Socio-Political Influence of the Bologna Process on the Georgian Higher Education and Modern Society

Author: Tamar Manjavidze
Institution: Adam Mickiewicz University in Poznan
Year of publication: 2015
Source: Show
Pages: 168-177
DOI Address: https://doi.org/10.15804/kie.2015.02.11
PDF: kie/108/kie10811.pdf

Education, in particular tertiary education, as the main “tool” in forming a person intellectually, has always been among the scope of interest of the country’s politics. In the old days, universities were considered as the place where one could get accumulated knowledge and graduates were simply “carriers” of that knowledge. In the modern society, universities are seen as having power to influence the socio-political development of a country. A modern educated person is intelligent enough to have an individual outlook on things or events. It is very hard to change an intellectual’s mind about something he/she does not believe. If a person is educated, he/ she can and will be engaged in political matters, social life or contribute greatly to the development of the country’s better future. Enquiries proved that a person’s level of intelligence is directly connected with his/her political participation and voting behavior, as well as social interaction. The Bologna Process has helped the Georgian higher education system in its transitional period. Owing to this process, Georgia managed to effectively change the education system from a centralized Soviet system to a modern, democratic system. Launching mobility projects, diploma recognition, and quality enhancement projects played a great role in the development of the Georgian modern society and in forming their national as well as pro-European attitude.

REFERENCES:

  • Abuashvili, T. (2014). Georgian Education System and the Role of the European Union Center for Civic Invo lvement.
  • Banya, K. (2005). Globalization and Higher Education Policy Changes. “International Handbook on Globalization, Education and Policy Research”. Springer.
  • Bologna Process & Strategic Changes. www.jiscinfonet.ac.uk/bologna-process.
  • Council of Europe. http://www.coe.int/T/DG4/HigherEducation/EHEA2010/BolognaPedestrians_en.asp
  • Curry G. (2002). Reality versus Perception: Restructuring tertiary education and institutional organizational change - a case study. Higher Education 44. Kluwer Academic Publishers.
  • Darchia, I. (2013). Strategic Development of Higher Education and Science in Georgia (Analysis of the policy of Higher Education according to five strategic directions). Quality Insurance. Tbilisi.
  • Easterbrook, M.J., Kuppens, T., & Manstead, A.S. (2016). The education effect: Higher educational qualifications are robustly associated with beneficial personal and sociopolitical outcomes. Social Indicators Research, 126(3).
  • Güveli, A., Need, A., & De Graaf, N.D. (2007). Socio-political, cultural and economic preferences and behaviour of the social and cultural specialists and the technocrats. Social class or education?. Social Indicators Research, 81(3).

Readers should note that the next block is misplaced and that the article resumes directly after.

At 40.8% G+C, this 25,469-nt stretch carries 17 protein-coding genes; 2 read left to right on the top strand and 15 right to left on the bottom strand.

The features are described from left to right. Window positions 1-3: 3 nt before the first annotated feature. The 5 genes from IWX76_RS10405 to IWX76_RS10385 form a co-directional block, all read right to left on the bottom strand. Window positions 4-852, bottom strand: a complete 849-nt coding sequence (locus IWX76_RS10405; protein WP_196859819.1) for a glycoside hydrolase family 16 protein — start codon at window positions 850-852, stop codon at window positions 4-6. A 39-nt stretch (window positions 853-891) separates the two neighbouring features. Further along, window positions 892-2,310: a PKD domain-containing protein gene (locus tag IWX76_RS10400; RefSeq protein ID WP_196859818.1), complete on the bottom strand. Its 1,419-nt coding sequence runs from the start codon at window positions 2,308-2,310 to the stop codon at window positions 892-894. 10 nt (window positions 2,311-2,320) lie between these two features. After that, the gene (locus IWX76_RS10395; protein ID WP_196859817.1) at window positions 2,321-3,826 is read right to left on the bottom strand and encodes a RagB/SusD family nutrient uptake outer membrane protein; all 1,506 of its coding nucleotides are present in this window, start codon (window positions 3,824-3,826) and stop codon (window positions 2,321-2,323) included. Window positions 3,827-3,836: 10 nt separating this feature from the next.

• Heyneman, S.P. (2010). A comment on the changes in higher education in the former Soviet Union. European Education, 42(1).
  • Kauko, J. (2013). Dynamics in higher education politics: a theoretical model. Higher Education, 65(2).
  • Kurdadze, M. (2010). Innovation, High Technology Sectors, Higher Education and Human Capital: Education System Reform in Georgia. Transition Studies Review, 17(2).
  • Madgett, P., Belanger, C.H., & Mount, J. (2005). Clusters, innovation and tertiary education. Tertiary Education & Management, 11(4).
  • Marginson, S., & Rhoades, G. (2002). Beyond national states, markets, and systems of higher education: A glonacal agency heuristic. Higher education, 43(3).
  • Mechtenberg, L., & Strausz, R. (2008). The Bologna Process: How student mobility affects multi-cultural skills and educational quality. International Tax and Public Finance, 15(2).
  • Ministry of Education and Science of Georgia. http://mes.gov.ge/content.php?id=1856&lang=geo.
  • National Assessment and Examination Center. http://www.naec.ge/about-us/history.html?lang=en-GB.
  • Quality Insurance Standards and Guiding Principles in the European Higher Education European Association of Quality Insurance. (2005). Helsinki.
  • Result of the Reforms of Higher Education (Descriptive Report according of the Bologna Process Indicators) International Institute of Educational Planning and Management. November 2008.
  • Samniashvili, L. (2013). The Union of Studying and Research in Georgian Universities - European Dimension of the reform. Georgian Electronic Scientific Journal: Education Science and Psychology, 2(13).
  • Udom, G.A. Education in the USSR http://www.unilorin.edu.ng/journals/education/ije/feb1981/EDUCATION%20IN%20THE%20USSR.pdf.
  • UNESCO International Bureau of Education. http://www.ibe.unesco.org/en/special-pages/search.html?q=Georgia.

higher education socio-political development changes in Georgian higher education institutions socially and politically active society

Message to:

 

 

© 2017 Adam Marszałek Publishing House. All rights reserved.

Projekt i wykonanie Pollyart